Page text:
India spends about ₹22,500 crore ($3 billion) annually on agricultural innovation. The per capita spending on agricultural innovation is a meagre ₹187.50 ($2.5).

About 75 per cent of the overall investments come from the Centre’s departments. Almost all of the public investment goes to research institutes and government agencies.

Interestingly, institutional investors contribute about ₹3,750-4,500 crore ($500-600 million) annually for agriculture innovation targeting adoption, according to a research report published by research firm Dalberg Advisors for Commission on Sustainable Agriculture Intensification (CoSAI). “Keeping in mind the environmental challenges of growing more food in India, more innovation investments for sustainable agriculture are needed,” Nirat Bhatnagar, Partner, Dalberg Advisors, has said in the report.

“The areas that are under invested for sustainable agriculture intensification include natural resource management (soil health, sustainable water, biodiversity) as well as investments in knowledge management and financing for sustainable agriculture,” the report said.

Private investments

The bulk of innovation investments are going to crops, while much of the agri-tech investments by institutional investors have been used to improve market linkages through agri-marketplaces.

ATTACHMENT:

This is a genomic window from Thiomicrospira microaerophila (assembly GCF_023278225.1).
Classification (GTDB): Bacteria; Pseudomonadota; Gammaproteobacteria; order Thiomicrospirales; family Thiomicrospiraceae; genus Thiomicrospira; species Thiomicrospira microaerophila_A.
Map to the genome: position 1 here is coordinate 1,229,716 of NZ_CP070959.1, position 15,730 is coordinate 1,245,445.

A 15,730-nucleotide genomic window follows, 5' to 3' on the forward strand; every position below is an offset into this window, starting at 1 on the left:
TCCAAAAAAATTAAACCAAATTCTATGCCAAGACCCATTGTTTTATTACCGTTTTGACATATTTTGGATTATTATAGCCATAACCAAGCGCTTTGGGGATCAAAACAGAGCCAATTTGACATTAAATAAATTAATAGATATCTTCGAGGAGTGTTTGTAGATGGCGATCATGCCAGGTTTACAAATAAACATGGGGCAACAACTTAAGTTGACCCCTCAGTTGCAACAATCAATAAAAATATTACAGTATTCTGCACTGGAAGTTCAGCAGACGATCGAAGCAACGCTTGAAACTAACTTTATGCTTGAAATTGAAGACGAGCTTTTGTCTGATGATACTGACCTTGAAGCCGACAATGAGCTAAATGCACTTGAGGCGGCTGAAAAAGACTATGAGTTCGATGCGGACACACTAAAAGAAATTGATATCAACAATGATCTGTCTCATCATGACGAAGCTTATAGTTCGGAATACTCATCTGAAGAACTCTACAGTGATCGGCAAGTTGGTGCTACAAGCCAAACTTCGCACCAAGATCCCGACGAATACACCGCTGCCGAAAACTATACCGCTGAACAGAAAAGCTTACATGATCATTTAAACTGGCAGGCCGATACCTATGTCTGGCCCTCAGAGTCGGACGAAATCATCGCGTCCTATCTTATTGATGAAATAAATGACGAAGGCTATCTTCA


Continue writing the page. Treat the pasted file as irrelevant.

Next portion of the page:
Over 60 per cent of innovation investments are focused on enhancing market linkages through agri-marketplaces, focusing on inputs such as seeds and fertilisers, as well as access to end consumers.

The number of start-ups in the space is growing significantly. The number of agritech startups funded by venture capital funds stood at 500.

“This growth is mostly led by global investors like Tiger Global Management, Accel, Blackstone, and Syngenta Ventures, to name a few,” the report said.

“Most of the start-up funding was directed towards tech-enabled supply chains to create market linkages to procure farming inputs and to sell final produce. The NGOs receive a very small share of the funding,” it pointed out.

While the numbers look impressive, the per capita spending turns out to be very low. “The per capita spending on agricultural innovation is less than ₹150 a year, though in absolute terms, it is very significant ₹22,500 crore,” the report points out.

“Keeping in mind the environmental challenges of growing more food in the country, a business-as-usual approach will not suffice, and substantially more innovation investments are needed in the SAI space,” it observed.

A coordinated approach to investing for sustainable agriculture that defines clear metrics, encourages collaboration between different categories of funders is likely to prove very useful going forward, it advised.

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